Made By Paul Sijben
The term Aboyne is taken from "The deeper meaning of Liff."
by Douglas Adams and John Lloyd. They define aboyne as:
Aboyne (v) to beat an expert at a game of skill by playing so appallingly that none of
his clever tactics or strategies are of any use to him.
Anyone playing this game a few times will soon experience the motivations for choosing this title.
GOAL CELL - The marked cell on the opposite side of the board.
BLOCKED STONE - A stone adjacent to an enemy stone.
Aboyne is played on a 5x5 hexagonal board with the following setup.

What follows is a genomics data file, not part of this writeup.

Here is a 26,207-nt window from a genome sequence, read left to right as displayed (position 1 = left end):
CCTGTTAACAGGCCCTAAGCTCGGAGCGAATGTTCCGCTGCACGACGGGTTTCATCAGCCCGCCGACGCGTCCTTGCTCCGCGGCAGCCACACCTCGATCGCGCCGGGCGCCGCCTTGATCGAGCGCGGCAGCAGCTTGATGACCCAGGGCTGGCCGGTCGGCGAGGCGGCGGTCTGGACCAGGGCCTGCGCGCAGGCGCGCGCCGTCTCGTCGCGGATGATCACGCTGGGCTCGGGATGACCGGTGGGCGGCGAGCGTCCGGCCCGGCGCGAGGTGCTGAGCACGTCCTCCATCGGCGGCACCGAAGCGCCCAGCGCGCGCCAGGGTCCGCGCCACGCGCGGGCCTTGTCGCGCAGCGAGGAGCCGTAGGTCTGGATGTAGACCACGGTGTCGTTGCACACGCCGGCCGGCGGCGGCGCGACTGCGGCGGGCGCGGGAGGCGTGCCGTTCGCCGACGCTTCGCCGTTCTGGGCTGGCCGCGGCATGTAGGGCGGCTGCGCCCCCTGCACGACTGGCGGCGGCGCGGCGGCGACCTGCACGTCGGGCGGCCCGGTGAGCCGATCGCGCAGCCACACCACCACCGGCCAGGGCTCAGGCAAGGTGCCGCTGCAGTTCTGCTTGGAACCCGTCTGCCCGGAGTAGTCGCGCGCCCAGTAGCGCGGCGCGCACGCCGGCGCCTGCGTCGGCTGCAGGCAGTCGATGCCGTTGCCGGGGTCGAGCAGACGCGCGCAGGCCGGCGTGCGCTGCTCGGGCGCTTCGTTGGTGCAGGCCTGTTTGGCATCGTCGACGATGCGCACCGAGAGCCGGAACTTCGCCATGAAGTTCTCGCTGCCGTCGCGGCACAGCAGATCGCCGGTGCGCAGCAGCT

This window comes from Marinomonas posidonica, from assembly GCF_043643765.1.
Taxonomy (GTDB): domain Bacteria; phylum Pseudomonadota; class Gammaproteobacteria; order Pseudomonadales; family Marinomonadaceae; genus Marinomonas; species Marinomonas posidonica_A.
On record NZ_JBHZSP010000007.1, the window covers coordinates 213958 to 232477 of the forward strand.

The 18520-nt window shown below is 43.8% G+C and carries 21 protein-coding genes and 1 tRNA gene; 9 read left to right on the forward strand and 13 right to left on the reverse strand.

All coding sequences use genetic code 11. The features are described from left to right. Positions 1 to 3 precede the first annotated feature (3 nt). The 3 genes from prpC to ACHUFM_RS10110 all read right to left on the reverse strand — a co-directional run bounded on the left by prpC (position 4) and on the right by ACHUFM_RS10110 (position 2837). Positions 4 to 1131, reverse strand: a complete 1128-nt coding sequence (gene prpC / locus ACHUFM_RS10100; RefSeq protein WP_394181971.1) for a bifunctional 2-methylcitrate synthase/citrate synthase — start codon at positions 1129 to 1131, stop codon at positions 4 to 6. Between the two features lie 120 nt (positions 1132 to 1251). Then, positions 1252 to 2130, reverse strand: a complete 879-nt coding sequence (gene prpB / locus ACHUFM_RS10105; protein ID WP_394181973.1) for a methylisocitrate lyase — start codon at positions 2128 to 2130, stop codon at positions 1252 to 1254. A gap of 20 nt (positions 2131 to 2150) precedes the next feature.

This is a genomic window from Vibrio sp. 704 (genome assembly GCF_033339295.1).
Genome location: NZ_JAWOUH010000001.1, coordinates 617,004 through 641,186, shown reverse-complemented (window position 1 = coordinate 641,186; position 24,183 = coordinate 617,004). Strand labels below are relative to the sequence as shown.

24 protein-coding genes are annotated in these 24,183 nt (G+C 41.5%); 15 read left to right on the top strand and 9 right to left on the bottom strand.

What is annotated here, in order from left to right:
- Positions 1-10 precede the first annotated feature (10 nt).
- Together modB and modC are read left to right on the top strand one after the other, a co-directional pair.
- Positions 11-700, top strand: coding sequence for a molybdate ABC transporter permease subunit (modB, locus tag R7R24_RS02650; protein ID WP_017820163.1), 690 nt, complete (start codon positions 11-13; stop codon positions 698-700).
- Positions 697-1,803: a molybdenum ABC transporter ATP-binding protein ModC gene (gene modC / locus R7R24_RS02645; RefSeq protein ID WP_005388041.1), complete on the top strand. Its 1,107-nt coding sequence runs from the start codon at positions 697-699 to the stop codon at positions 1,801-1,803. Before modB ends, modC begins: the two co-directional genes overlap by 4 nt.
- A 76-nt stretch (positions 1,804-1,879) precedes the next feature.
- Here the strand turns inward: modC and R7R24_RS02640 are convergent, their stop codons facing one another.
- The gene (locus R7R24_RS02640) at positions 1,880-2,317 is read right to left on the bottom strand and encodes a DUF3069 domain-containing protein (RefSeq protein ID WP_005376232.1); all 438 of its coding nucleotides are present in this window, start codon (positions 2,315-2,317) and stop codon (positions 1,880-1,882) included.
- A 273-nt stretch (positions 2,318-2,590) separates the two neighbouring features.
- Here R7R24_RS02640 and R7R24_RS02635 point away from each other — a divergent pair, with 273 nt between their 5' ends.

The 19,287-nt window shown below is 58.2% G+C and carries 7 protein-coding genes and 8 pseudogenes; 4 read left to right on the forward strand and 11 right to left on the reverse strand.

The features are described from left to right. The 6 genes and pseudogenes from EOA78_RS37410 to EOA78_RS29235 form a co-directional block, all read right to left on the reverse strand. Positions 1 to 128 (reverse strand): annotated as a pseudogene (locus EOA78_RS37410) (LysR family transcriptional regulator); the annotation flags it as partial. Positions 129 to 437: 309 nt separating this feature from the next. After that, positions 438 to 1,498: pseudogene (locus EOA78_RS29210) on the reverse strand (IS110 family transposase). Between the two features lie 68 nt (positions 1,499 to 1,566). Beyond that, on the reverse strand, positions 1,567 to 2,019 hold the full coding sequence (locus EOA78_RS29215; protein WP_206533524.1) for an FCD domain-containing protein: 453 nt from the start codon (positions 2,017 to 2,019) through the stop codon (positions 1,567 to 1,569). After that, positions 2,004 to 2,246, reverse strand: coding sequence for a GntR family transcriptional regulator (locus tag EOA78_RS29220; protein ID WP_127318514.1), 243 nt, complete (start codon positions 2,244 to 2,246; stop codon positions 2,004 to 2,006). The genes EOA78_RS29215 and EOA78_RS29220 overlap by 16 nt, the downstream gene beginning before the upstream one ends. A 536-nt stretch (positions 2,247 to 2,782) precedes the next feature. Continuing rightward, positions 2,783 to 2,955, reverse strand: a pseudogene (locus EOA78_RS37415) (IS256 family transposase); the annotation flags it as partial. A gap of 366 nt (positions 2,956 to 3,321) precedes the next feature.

The players move alternately. At each turn, each player must move one of his non-blocked stones:
A stone may move to an adjacent empty cell or
jump over a line of friendly stones landing on the immediate next cell.
It that cell is occupied by an enemy stone, that stone is captured.
A stone cannot move into the opponent's goal cell.
GOAL - Wins the player that moves a stone into his own goal cell or stalemates the opponent.
Aboyne is a game of tactics. Player has to be careful: if they get stones too close to opponent's he or she will not be able to move them.
Each stone as a centre of its own force field. Once captured in the force field, a piece will not be able to get away.
But this works in both ways! Also this force field helps you when you want to jump over you own pieces